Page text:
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Fall Forward

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  • | 6:00 p.m. October 23, 2008
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Fall Forward

For-profit companies aren't the only entities that look to autumn as the economic forecasting season. Nonprofits on the Gulf coast are peering into the next year, too.

by Mark Gordon | Managing Editor

Tom Randle, the top executive at one of the largest credit unions on the Gulf Coast, was at a loss a few years ago when figuring out how to set the salary and benefits for a key new hire.

The job, however, wasn't for the institution he overseas, the Sarasota Coastal Credit Union. Instead, it was to serve as executive director of the Sarasota Coalition Against Substance Abuse, a nonprofit organization that advocates for substance abuse prevention and treatment. As chairman of the coalition's board of directors, Randle was essentially running blind when figuring out salaries, benefits and other integral aspects of the organization's top job.

"There aren't a lot of metrics out there you could use," says Randle. "It's more of a seat of the pants thing."

Randle's experience isn't isolated. The numerous senior executives on the Gulf Coast who double as board chairs and committee members of nonprofit groups have also faced similar challenges. It stems from a combination of working in a field outside their domain and then, when getting there, realizing there is a lack of concrete local data on everything from turnover ratios to salary comparisons.

But now a new comprehensive report, one of very few of its kind in Florida, is out to help nonprofit board leaders like Randle. The survey, officially known as the 2008 Nonprofit Compensation & Benefits Report, is an extensive compilation and analysis put together by the Nonprofit Resource Center of the Community Foundation of Sarasota County, itself a nonprofit help-center for other nonprofits. The Nonprofit Resource Center released a similar report in 2006.

"This report really helps small- and medium-size nonprofits that don't have an HR director to chase down this stuff," says Graham Strange, a retired telecommunications executive who was part of the 20-person volunteer staff that put together the survey. "They've never had something like this to compare things."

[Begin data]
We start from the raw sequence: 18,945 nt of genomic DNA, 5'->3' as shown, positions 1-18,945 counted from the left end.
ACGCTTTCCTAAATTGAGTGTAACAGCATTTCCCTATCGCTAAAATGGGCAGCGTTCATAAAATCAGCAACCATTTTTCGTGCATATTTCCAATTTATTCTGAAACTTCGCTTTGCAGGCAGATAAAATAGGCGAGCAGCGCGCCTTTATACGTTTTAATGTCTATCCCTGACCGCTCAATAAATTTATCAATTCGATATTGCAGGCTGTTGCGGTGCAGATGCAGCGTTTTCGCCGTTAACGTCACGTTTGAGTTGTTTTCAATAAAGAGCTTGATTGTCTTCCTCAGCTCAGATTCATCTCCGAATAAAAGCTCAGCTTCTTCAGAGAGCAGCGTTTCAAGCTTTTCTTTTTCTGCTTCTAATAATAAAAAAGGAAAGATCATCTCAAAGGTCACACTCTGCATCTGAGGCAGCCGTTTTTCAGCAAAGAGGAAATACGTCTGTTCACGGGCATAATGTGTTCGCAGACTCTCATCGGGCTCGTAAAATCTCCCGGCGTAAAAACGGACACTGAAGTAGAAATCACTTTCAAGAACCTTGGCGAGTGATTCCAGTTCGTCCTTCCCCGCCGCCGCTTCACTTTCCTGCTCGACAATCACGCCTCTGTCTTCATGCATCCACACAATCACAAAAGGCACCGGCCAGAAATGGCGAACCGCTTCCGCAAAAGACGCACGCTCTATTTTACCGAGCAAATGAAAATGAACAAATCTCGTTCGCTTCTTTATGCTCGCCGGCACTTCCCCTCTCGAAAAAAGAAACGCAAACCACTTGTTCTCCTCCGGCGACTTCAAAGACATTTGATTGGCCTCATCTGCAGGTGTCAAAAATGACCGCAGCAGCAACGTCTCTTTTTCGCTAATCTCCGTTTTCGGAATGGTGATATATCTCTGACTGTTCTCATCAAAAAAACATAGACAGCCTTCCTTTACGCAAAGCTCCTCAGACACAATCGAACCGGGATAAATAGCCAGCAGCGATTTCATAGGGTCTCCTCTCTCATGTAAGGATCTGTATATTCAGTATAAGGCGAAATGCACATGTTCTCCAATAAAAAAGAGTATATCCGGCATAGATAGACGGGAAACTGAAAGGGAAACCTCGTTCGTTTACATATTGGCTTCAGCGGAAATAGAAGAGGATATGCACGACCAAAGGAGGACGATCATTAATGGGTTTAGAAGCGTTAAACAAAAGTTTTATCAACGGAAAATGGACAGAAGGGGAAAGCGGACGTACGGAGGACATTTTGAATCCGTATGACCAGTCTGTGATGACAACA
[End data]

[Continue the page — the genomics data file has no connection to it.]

While the report only studies nonprofits in Sarasota and Manatee counties, the information could be useful to executives and board members in other Gulf Coast locales. All the more so because survey volunteers say regional cooperation and combinations among nonprofits will be a big trend in 2009, an answer to the turbulent economy. "As things in the economy get more tight," says Lloyd Sidwell, another volunteer for the survey, "we will see more regionalization of nonprofits."

For instance, the Manasota ARC and the Pinellas ARC chapters, which provide help to people with disabilities, recently combined forces. Many youth-oriented groups on the Gulf Coast are also pooling resources.

But the main focus of the Nonprofit Resource Center's survey is to provide salary and benefit data. The survey was compiled from responses from 101 nonprofit organizations that are based in Sarasota or Manatee counties. Some highlights include:

• The average annual salary for a chief executive/executive director ranged from $46,500 for nonprofits with an operating budget of less than $250,000 to $179,000 for organizations with a budget greater than $10 million;

• Executives working in health/wellness nonprofits had the largest cumulative two-year increases in average salary, while executives in the human services field had the smallest cumulative two-year salary gains;

• Organizations with an annual budget between $250,000 and $500,000 reported a 33% turnover in the CEO/executive director position, while organizations with a budget of less than $250,000 reported a 25% turnover in that position;

• About one-third of the respondents, 29%, are forecasting a salary increase of 3% to 4% for their organization's top executives in 2009, down from 34% that projected that increase in 2006. Another 29% of the respondents are projecting salary raises of less than 3% next year;

• A majority of the respondents, 89%, reported using individual performance as a primary criteria for determining salary increases. Almost half of the respondents, 44%, reported using the 2006 survey as guide in determining employee salaries.


Businesses. Nonprofit Resource Center of the Community Foundation of Sarasota

Industry. Nonprofits

Key. Survey aims to help board members and directors of nonprofits set salary and benefits for executives.


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